Abstract Research of SARS-CoV-2 has so far largely focused on symptomatic cases. The STAAB-COVID study therefore examined the seroprevalence of COVID-19 in the general population and the psychosocial effects of the pandemic.
Methods: From June-October 2020, a sub-study was conducted within the “Characteristics and Course of Heart Failure Stages A-B and Determinants of Progression (STAAB)” cohort study. 4,860 study participants identified from a representative age-stratified sample of Würzburg residents were asked to provide a blood sample and to fill in a questionnaire. All participants also received an offer to take part in a point prevalence assessment (nasal swab taken from the participant at the beginning of November 2020).
Results: A total of 3,034 subjects took part in the STAAB-COVID program (response rate 62%). Antibodies against SARS-CoV-2 were detected in 33 participants (1.1%; 95% confidence interval 0.7–1.5%). Higher values on the GAD-7 anxiety scale were associated with lower rates of SARS-CoV-2 antibodies (Odds Ratio=0.78 for each+1 point in GAD-7; 95% confidence interval 0.65–0.95). Within this rather anxious group of subjects, however, the rate of cancellation of medical appointments was also increased (Odds Ratio=1.13 for each+1 point in GAD-7; 95% confidence interval 1.10–1.16). An acute infection was detected in six of a total of 2,451 participants in the point prevalence assessment (0.24%; 95% confidence interval 0.09–0.53%).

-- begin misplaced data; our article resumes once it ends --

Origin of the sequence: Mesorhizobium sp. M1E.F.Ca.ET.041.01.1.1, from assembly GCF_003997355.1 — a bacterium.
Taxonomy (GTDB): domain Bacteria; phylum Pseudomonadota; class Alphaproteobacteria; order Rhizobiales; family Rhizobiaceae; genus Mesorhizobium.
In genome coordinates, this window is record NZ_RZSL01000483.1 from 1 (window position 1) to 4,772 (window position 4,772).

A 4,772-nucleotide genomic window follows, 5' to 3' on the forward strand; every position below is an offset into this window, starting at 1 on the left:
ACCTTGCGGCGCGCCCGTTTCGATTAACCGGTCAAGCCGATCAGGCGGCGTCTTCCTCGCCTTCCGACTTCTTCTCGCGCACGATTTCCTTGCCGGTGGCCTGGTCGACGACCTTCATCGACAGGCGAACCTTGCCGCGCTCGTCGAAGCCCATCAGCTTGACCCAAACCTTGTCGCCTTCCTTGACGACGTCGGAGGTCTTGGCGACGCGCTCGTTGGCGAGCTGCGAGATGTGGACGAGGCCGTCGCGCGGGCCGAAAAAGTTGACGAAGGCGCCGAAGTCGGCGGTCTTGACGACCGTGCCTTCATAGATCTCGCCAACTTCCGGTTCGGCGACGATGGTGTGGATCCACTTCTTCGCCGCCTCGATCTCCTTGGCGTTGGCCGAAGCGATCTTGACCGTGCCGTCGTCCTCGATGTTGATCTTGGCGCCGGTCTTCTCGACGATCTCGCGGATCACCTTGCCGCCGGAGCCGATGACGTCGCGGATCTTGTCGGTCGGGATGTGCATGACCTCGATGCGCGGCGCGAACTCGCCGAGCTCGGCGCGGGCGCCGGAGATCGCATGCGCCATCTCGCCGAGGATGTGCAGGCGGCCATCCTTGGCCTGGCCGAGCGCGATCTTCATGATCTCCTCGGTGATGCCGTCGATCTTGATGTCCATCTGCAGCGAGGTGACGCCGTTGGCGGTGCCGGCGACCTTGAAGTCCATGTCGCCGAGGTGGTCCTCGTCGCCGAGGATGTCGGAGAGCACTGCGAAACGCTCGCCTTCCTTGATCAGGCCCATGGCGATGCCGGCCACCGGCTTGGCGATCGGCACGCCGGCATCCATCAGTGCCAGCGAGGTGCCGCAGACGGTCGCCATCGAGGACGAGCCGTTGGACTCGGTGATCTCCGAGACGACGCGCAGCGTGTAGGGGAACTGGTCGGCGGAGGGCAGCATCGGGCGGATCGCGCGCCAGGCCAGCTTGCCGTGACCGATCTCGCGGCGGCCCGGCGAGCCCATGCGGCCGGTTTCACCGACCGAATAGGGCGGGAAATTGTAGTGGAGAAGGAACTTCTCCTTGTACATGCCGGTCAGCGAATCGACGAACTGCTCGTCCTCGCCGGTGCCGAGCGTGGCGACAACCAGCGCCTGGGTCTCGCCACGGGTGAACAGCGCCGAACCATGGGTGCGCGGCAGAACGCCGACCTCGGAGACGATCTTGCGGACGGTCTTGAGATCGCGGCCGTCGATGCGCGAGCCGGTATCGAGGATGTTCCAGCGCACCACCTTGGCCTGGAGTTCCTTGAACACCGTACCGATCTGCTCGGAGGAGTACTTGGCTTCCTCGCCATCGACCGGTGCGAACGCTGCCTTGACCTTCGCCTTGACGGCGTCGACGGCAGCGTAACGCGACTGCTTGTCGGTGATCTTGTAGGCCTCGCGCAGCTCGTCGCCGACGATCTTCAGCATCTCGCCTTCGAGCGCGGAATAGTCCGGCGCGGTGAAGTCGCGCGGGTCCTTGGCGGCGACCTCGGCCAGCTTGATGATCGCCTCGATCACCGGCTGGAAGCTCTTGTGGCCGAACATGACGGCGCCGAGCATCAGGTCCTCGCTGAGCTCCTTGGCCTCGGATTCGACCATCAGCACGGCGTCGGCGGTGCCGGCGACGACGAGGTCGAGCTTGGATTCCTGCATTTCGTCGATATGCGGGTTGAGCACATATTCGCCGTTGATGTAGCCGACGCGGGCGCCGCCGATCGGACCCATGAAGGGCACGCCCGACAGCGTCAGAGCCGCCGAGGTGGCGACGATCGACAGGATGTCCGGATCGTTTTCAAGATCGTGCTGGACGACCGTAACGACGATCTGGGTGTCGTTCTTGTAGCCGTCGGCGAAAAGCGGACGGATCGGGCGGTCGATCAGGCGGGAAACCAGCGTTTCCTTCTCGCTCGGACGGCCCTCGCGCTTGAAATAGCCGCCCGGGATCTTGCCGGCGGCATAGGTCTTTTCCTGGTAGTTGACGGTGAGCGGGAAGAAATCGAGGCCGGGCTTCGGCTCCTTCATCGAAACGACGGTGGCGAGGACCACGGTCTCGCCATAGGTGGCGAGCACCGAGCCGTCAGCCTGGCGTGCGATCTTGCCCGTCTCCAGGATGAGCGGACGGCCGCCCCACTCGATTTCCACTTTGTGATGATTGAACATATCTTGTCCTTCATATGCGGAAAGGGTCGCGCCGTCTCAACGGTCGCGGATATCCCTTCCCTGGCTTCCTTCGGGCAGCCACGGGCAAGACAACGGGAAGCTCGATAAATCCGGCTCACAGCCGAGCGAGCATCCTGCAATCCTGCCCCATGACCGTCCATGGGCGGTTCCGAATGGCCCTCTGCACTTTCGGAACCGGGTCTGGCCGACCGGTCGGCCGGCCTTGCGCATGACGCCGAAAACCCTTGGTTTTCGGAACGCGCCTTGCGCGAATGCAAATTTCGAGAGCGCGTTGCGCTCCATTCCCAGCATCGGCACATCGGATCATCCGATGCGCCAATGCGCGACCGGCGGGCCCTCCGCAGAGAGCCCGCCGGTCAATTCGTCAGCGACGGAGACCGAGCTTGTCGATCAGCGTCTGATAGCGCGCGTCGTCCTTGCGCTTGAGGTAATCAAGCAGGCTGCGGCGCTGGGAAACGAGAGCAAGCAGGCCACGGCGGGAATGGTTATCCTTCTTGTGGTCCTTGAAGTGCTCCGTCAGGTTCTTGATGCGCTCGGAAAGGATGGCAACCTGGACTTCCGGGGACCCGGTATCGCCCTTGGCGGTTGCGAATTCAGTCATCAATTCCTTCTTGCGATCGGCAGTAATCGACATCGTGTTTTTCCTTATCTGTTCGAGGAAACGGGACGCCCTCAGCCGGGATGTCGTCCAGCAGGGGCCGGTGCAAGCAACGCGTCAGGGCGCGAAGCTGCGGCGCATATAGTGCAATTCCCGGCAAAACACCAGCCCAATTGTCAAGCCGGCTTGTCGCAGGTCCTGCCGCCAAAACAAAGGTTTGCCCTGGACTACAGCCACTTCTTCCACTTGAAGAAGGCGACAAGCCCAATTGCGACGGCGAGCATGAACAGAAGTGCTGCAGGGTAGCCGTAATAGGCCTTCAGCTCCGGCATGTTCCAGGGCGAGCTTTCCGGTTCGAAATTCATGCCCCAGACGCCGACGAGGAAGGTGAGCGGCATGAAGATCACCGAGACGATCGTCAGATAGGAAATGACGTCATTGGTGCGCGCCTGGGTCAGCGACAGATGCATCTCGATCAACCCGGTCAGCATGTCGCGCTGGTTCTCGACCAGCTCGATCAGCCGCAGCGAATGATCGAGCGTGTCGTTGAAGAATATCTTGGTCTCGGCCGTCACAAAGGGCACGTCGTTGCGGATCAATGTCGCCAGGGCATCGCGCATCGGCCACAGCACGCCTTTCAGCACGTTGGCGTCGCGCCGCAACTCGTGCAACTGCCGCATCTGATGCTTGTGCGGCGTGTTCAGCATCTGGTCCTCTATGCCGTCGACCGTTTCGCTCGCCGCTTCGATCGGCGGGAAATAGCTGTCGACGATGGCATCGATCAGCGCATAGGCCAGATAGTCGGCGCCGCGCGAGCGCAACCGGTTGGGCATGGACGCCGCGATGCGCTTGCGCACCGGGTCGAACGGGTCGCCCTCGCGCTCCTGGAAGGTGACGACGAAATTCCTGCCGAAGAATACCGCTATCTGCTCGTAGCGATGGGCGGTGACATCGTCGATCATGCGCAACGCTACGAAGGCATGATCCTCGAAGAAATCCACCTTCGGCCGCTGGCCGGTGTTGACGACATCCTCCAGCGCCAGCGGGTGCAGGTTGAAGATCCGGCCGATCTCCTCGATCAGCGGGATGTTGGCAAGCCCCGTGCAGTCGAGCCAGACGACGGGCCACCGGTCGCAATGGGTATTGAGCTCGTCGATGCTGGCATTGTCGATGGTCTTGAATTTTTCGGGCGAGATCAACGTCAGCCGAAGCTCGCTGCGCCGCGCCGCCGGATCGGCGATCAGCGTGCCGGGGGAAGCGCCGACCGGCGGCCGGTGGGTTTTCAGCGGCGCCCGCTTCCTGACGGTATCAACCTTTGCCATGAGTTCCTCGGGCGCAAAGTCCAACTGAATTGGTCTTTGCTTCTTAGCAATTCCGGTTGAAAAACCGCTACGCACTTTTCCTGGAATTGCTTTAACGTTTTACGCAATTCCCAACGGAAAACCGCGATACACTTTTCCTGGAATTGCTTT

Conclusion: Between the first and second COVID-19 waves in Germany, we found a low level of SARS-CoV-2 contamination in the city of Würzburg. A more anxious personality was associated with a lower seroprevalence. Conducting the study was largely facilitated by the existing cohort study.